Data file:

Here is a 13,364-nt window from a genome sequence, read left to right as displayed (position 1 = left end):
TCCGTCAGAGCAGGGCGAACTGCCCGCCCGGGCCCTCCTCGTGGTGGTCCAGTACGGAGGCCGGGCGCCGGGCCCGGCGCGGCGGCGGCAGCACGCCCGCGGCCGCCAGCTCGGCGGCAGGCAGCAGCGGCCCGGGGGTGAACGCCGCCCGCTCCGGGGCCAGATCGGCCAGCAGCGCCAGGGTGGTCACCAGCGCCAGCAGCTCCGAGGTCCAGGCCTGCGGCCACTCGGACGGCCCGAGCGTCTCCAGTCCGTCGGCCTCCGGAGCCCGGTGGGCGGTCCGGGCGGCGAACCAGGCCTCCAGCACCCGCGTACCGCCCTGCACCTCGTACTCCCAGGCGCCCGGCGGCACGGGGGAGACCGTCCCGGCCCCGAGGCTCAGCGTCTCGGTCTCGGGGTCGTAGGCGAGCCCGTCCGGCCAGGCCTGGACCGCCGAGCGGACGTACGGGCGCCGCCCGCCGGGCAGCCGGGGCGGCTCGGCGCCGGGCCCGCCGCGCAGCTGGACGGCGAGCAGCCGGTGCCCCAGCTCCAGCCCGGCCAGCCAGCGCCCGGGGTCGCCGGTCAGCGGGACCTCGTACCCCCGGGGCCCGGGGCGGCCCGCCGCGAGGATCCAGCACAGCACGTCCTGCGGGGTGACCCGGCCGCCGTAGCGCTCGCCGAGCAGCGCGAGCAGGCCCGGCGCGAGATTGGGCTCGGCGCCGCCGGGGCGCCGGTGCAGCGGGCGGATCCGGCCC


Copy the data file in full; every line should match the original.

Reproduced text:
Here is a 13,364-nt window from a genome sequence, read left to right as displayed (position 1 = left end):
TCCGTCAGAGCAGGGCGAACTGCCCGCCCGGGCCCTCCTCGTGGTGGTCCAGTACGGAGGCCGGGCGCCGGGCCCGGCGCGGCGGCGGCAGCACGCCCGCGGCCGCCAGCTCGGCGGCAGGCAGCAGCGGCCCGGGGGTGAACGCCGCCCGCTCCGGGGCCAGATCGGCCAGCAGCGCCAGGGTGGTCACCAGCGCCAGCAGCTCCGAGGTCCAGGCCTGCGGCCACTCGGACGGCCCGAGCGTCTCCAGTCCGTCGGCCTCCGGAGCCCGGTGGGCGGTCCGGGCGGCGAACCAGGCCTCCAGCACCCGCGTACCGCCCTGCACCTCGTACTCCCAGGCGCCCGGCGGCACGGGGGAGACCGTCCCGGCCCCGAGGCTCAGCGTCTCGGTCTCGGGGTCGTAGGCGAGCCCGTCCGGCCAGGCCTGGACCGCCGAGCGGACGTACGGGCGCCGCCCGCCGGGCAGCCGGGGCGGCTCGGCGCCGGGCCCGCCGCGCAGCTGGACGGCGAGCAGCCGGTGCCCCAGCTCCAGCCCGGCCAGCCAGCGCCCGGGGTCGCCGGTCAGCGGGACCTCGTACCCCCGGGGCCCGGGGCGGCCCGCCGCGAGGATCCAGCACAGCACGTCCTGCGGGGTGACCCGGCCGCCGTAGCGCTCGCCGAGCAGCGCGAGCAGGCCCGGCGCGAGATTGGGCTCGGCGCCGCCGGGGCGCCGGTGCAGCGGGCGGATCCGGCCC